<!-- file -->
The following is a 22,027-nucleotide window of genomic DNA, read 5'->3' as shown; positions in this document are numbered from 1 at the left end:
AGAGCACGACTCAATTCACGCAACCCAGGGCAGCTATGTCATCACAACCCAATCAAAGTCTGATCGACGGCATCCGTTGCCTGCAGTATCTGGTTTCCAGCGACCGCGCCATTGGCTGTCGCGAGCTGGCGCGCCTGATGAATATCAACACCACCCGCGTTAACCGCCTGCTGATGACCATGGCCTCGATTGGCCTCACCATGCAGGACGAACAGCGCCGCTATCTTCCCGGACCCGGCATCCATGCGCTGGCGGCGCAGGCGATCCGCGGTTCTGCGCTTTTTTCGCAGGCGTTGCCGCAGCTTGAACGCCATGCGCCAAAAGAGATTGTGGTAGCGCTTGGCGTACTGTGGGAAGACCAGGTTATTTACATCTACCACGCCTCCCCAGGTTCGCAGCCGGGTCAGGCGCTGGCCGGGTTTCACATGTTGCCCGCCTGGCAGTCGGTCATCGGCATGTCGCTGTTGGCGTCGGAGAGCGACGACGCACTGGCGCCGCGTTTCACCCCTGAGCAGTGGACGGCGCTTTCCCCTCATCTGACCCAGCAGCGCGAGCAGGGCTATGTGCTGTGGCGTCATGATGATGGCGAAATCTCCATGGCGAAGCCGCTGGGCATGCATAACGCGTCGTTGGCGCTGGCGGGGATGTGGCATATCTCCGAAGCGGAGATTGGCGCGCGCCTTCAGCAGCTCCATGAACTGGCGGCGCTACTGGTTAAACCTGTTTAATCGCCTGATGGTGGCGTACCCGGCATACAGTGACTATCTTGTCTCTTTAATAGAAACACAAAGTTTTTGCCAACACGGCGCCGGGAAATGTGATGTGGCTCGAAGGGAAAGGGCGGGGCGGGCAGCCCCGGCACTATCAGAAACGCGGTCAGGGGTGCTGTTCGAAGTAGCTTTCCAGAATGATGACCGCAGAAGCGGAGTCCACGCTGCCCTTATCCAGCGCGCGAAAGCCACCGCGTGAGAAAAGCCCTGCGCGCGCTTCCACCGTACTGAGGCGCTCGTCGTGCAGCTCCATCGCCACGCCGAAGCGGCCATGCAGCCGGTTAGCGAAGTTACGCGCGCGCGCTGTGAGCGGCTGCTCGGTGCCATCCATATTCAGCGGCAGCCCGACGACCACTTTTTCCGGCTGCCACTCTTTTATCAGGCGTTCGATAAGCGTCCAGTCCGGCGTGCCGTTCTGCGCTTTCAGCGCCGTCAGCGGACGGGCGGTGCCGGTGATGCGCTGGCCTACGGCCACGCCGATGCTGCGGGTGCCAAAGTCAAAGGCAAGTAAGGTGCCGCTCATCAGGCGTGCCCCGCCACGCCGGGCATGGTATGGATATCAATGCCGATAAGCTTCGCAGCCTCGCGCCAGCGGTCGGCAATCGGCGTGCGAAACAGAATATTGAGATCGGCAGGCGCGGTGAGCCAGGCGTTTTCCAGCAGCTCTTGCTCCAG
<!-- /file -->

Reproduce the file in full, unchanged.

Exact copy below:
The following is a 22,027-nucleotide window of genomic DNA, read 5'->3' as shown; positions in this document are numbered from 1 at the left end:
AGAGCACGACTCAATTCACGCAACCCAGGGCAGCTATGTCATCACAACCCAATCAAAGTCTGATCGACGGCATCCGTTGCCTGCAGTATCTGGTTTCCAGCGACCGCGCCATTGGCTGTCGCGAGCTGGCGCGCCTGATGAATATCAACACCACCCGCGTTAACCGCCTGCTGATGACCATGGCCTCGATTGGCCTCACCATGCAGGACGAACAGCGCCGCTATCTTCCCGGACCCGGCATCCATGCGCTGGCGGCGCAGGCGATCCGCGGTTCTGCGCTTTTTTCGCAGGCGTTGCCGCAGCTTGAACGCCATGCGCCAAAAGAGATTGTGGTAGCGCTTGGCGTACTGTGGGAAGACCAGGTTATTTACATCTACCACGCCTCCCCAGGTTCGCAGCCGGGTCAGGCGCTGGCCGGGTTTCACATGTTGCCCGCCTGGCAGTCGGTCATCGGCATGTCGCTGTTGGCGTCGGAGAGCGACGACGCACTGGCGCCGCGTTTCACCCCTGAGCAGTGGACGGCGCTTTCCCCTCATCTGACCCAGCAGCGCGAGCAGGGCTATGTGCTGTGGCGTCATGATGATGGCGAAATCTCCATGGCGAAGCCGCTGGGCATGCATAACGCGTCGTTGGCGCTGGCGGGGATGTGGCATATCTCCGAAGCGGAGATTGGCGCGCGCCTTCAGCAGCTCCATGAACTGGCGGCGCTACTGGTTAAACCTGTTTAATCGCCTGATGGTGGCGTACCCGGCATACAGTGACTATCTTGTCTCTTTAATAGAAACACAAAGTTTTTGCCAACACGGCGCCGGGAAATGTGATGTGGCTCGAAGGGAAAGGGCGGGGCGGGCAGCCCCGGCACTATCAGAAACGCGGTCAGGGGTGCTGTTCGAAGTAGCTTTCCAGAATGATGACCGCAGAAGCGGAGTCCACGCTGCCCTTATCCAGCGCGCGAAAGCCACCGCGTGAGAAAAGCCCTGCGCGCGCTTCCACCGTACTGAGGCGCTCGTCGTGCAGCTCCATCGCCACGCCGAAGCGGCCATGCAGCCGGTTAGCGAAGTTACGCGCGCGCGCTGTGAGCGGCTGCTCGGTGCCATCCATATTCAGCGGCAGCCCGACGACCACTTTTTCCGGCTGCCACTCTTTTATCAGGCGTTCGATAAGCGTCCAGTCCGGCGTGCCGTTCTGCGCTTTCAGCGCCGTCAGCGGACGGGCGGTGCCGGTGATGCGCTGGCCTACGGCCACGCCGATGCTGCGGGTGCCAAAGTCAAAGGCAAGTAAGGTGCCGCTCATCAGGCGTGCCCCGCCACGCCGGGCATGGTATGGATATCAATGCCGATAAGCTTCGCAGCCTCGCGCCAGCGGTCGGCAATCGGCGTGCGAAACAGAATATTGAGATCGGCAGGCGCGGTGAGCCAGGCGTTTTCCAGCAGCTCTTGCTCCAG